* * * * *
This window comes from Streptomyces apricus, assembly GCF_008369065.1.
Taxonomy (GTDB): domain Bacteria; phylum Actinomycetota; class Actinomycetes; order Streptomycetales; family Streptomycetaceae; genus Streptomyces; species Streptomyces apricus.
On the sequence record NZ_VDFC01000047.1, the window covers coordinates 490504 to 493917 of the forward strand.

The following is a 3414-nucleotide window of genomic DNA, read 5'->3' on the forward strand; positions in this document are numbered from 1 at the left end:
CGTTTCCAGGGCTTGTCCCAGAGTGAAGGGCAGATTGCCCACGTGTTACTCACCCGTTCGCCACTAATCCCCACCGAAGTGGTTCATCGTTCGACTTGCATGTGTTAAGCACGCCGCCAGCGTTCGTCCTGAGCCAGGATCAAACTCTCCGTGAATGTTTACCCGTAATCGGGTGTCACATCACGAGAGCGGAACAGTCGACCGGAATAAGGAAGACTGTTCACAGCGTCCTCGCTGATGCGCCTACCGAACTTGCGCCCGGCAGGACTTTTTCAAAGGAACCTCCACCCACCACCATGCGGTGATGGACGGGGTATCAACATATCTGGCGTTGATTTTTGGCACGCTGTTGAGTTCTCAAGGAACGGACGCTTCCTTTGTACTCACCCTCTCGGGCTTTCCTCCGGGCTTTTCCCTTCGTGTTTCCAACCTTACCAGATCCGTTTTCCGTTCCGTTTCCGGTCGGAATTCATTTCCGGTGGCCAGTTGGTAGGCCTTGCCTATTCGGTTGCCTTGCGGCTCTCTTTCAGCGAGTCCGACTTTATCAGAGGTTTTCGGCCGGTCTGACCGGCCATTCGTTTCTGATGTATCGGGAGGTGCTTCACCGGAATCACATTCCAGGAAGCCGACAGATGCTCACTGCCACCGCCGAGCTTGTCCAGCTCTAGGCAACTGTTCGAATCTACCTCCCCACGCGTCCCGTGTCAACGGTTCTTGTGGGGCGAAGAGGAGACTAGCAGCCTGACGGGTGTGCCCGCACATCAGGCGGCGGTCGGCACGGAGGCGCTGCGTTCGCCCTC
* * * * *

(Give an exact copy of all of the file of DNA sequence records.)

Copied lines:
This window comes from Streptomyces apricus, assembly GCF_008369065.1.
Taxonomy (GTDB): domain Bacteria; phylum Actinomycetota; class Actinomycetes; order Streptomycetales; family Streptomycetaceae; genus Streptomyces; species Streptomyces apricus.
On the sequence record NZ_VDFC01000047.1, the window covers coordinates 490504 to 493917 of the forward strand.

The following is a 3414-nucleotide window of genomic DNA, read 5'->3' on the forward strand; positions in this document are numbered from 1 at the left end:
CGTTTCCAGGGCTTGTCCCAGAGTGAAGGGCAGATTGCCCACGTGTTACTCACCCGTTCGCCACTAATCCCCACCGAAGTGGTTCATCGTTCGACTTGCATGTGTTAAGCACGCCGCCAGCGTTCGTCCTGAGCCAGGATCAAACTCTCCGTGAATGTTTACCCGTAATCGGGTGTCACATCACGAGAGCGGAACAGTCGACCGGAATAAGGAAGACTGTTCACAGCGTCCTCGCTGATGCGCCTACCGAACTTGCGCCCGGCAGGACTTTTTCAAAGGAACCTCCACCCACCACCATGCGGTGATGGACGGGGTATCAACATATCTGGCGTTGATTTTTGGCACGCTGTTGAGTTCTCAAGGAACGGACGCTTCCTTTGTACTCACCCTCTCGGGCTTTCCTCCGGGCTTTTCCCTTCGTGTTTCCAACCTTACCAGATCCGTTTTCCGTTCCGTTTCCGGTCGGAATTCATTTCCGGTGGCCAGTTGGTAGGCCTTGCCTATTCGGTTGCCTTGCGGCTCTCTTTCAGCGAGTCCGACTTTATCAGAGGTTTTCGGCCGGTCTGACCGGCCATTCGTTTCTGATGTATCGGGAGGTGCTTCACCGGAATCACATTCCAGGAAGCCGACAGATGCTCACTGCCACCGCCGAGCTTGTCCAGCTCTAGGCAACTGTTCGAATCTACCTCCCCACGCGTCCCGTGTCAACGGTTCTTGTGGGGCGAAGAGGAGACTAGCAGCCTGACGGGTGTGCCCGCACATCAGGCGGCGGTCGGCACGGAGGCGCTGCGTTCGCCCTC